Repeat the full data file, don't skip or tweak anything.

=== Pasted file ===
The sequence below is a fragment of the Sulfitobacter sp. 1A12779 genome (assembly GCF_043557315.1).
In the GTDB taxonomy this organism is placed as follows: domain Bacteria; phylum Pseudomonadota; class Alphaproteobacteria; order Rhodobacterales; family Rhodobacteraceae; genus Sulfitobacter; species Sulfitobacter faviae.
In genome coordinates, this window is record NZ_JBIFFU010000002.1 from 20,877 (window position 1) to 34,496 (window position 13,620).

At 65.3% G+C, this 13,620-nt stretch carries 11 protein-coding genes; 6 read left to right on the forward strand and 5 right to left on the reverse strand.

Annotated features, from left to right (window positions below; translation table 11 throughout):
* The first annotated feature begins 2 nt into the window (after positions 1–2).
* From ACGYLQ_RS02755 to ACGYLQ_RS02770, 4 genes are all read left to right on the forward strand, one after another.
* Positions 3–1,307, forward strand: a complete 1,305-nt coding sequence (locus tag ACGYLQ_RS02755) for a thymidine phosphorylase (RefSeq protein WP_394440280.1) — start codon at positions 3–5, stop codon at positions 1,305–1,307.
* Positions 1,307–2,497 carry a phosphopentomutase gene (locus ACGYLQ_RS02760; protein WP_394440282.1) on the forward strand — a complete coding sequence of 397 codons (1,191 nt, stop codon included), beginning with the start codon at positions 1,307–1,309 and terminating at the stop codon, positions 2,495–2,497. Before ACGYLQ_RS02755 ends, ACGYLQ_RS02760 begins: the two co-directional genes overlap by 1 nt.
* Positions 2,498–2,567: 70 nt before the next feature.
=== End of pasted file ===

The sequence below is a fragment of the Sulfitobacter sp. 1A12779 genome (assembly GCF_043557315.1).
In the GTDB taxonomy this organism is placed as follows: domain Bacteria; phylum Pseudomonadota; class Alphaproteobacteria; order Rhodobacterales; family Rhodobacteraceae; genus Sulfitobacter; species Sulfitobacter faviae.
In genome coordinates, this window is record NZ_JBIFFU010000002.1 from 20,877 (window position 1) to 34,496 (window position 13,620).

At 65.3% G+C, this 13,620-nt stretch carries 11 protein-coding genes; 6 read left to right on the forward strand and 5 right to left on the reverse strand.

Annotated features, from left to right (window positions below; translation table 11 throughout):
* The first annotated feature begins 2 nt into the window (after positions 1–2).
* From ACGYLQ_RS02755 to ACGYLQ_RS02770, 4 genes are all read left to right on the forward strand, one after another.
* Positions 3–1,307, forward strand: a complete 1,305-nt coding sequence (locus tag ACGYLQ_RS02755) for a thymidine phosphorylase (RefSeq protein WP_394440280.1) — start codon at positions 3–5, stop codon at positions 1,305–1,307.
* Positions 1,307–2,497 carry a phosphopentomutase gene (locus ACGYLQ_RS02760; protein WP_394440282.1) on the forward strand — a complete coding sequence of 397 codons (1,191 nt, stop codon included), beginning with the start codon at positions 1,307–1,309 and terminating at the stop codon, positions 2,495–2,497. Before ACGYLQ_RS02755 ends, ACGYLQ_RS02760 begins: the two co-directional genes overlap by 1 nt.
* Positions 2,498–2,567: 70 nt before the next feature.